Homeless camp’s ‘horrid conditions’ raises healthy, safety concerns in Encinitas
The Coast News Group
ENCINITAS — Homeless resident Victor “Vic” Ballance died of a suspected drug overdose on July 24 in a swath of undeveloped land just behind Oggi’s Restaurant in Encinitas, according to the San Diego County Medical Examiner’s Office.
After rumors of Ballance’s death, pervasive drug use and growing reports of property crimes in the area, The Coast News, accompanied by two longtime Encinitas residents, Jeff Morris and “JD,” visited the location of Ballance’s death on the morning of Aug. 9 to inspect the area.
Morris, the controversial founder of Encinitas Watchdog and North County Citizens Coalition (NC3), has been covering the homeless situation in Encinitas for years.
During the walkthrough, The Coast News found numerous dwelling areas consisting of large tents with beds scattered throughout the woodlands; countless heaping mounds of junk and stolen equipment; islands of assorted plastics, cans, glass bottles and drug paraphernalia; putrified food containers and dirty clothes — all of which was hidden beneath the sprawling tree-covered ditch reeking of urine, feces and garbage.
A homeless man living in a tent, who requested to remain anonymous, said no one from the city or any of the local nonprofits tasked with homeless outreach have come to the area to offer services or supplies, such as medical attention, food and clothing.
The man, who was living in a tent with a makeshift carpet-sample walkway, said he was originally from Utah and had been living in Encinitas for the past four years. He also confirmed that Vic had recently died.
“My heart is broken today to find out and confirm that Vic has passed away,” Morris said. “I can’t stop thinking about what I could have done to prevent this. I notified the mayor, nonprofits, but as we heard, nobody is helping these people.”
Morris told The Coast News he used to be homeless as a child and he wants the city to help get these people out of these unsanitary living conditions.
The area, which is located just to the right of the northbound Interstate 5 off-ramp stretching from Requeza Street to Encinitas Boulevard, also contains a large drainage tunnel that connects directly to Cottonwood Creek Park, which then drains directly into Moonlight Beach.
Some residents believe homeless residents utilize the drainage tunnel to move freely from the makeshift camp in the ravine to Cottonwood Creek Park.
Rats, garbage, broken glass, old tents and overturned shopping carts sit stationary in pools of brackish water as a nearby stream trickles through the tunnel into Cottonwood Creek Park.
Overlooking the canyon is a parking lot with a fleet of the city’s Public Works Department vehicles and nearby San Dieguito United Methodist Church and preschool.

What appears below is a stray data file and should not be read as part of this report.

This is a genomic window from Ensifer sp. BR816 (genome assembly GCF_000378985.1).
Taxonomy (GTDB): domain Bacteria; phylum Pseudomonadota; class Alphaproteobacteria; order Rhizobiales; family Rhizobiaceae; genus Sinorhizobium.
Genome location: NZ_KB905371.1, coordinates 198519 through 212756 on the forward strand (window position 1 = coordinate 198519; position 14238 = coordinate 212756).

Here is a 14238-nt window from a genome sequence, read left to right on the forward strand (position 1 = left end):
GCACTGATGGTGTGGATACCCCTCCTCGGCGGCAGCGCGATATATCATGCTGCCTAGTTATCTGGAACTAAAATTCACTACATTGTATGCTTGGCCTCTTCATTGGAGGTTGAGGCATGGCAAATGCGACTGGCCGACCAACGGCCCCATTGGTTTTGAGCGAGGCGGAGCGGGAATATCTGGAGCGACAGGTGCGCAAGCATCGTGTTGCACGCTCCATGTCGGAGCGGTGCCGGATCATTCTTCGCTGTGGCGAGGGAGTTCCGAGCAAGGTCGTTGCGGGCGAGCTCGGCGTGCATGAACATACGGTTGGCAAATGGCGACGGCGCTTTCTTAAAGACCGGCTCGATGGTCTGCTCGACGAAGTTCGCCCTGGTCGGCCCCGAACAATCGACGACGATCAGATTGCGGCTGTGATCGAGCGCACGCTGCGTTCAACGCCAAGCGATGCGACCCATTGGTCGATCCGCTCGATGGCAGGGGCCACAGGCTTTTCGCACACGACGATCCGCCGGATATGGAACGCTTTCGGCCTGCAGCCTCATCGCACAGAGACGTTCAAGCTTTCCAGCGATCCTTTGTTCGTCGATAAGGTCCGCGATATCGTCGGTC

“This is a public health hazard,” JM said. “There is rampant drug use just a stone’s throw away from a preschool. And the mayor and City Council are permitting this to exist in the middle of Encinitas? These people are living in horrid conditions but none of the state grant dollars are going to help them. Why not?”
An employee at Oggi’s said the steady vagrant presence has created a nuisance for the business and its workers, using the building’s electrical ports and leaving trash on the property.
“I would say everyone who works here has had a run-in with the homeless population down there,” the employee said. “Nothing super severe but it’s a bit of a nuisance.”
In October 2018, The Encinitas City Council declared a “shelter crisis,” which opened them up to establishing a lease agreement with Jewish Family Services to operate a Safe Parking Program at Leichtag Commons, just a few blocks from the large homeless encampment along Encinitas Boulevard.
Jewish Family Services, which also operates three Safe Parking lots in the city of San Diego, approached Encinitas officials about creating a homeless parking lot program in North County after the nonprofit received a $256,000 grant through the California Homeless Emergency Aid Program (HEAP).
But the parking lot doesn’t address or support the individuals without cars.
The Coast News reached out to Caltrans, the reported owner of the property adjacent to the freeway offramp, as well as the City of Encinitas, but did not receive a comment in time for publication. The Coast News will update the story with comments as they arrive.
“All I want is Encinitas safe again and I want these nonprofits to stop using these people for money,” Morris said. “As an expert former homeless child and thief, I know what it’s like to be hungry. I know what it’s like to see somebody have something you don’t have. And if I was homeless and was brought to Encinitas, I would steal everything that isn’t bolted to the ground.”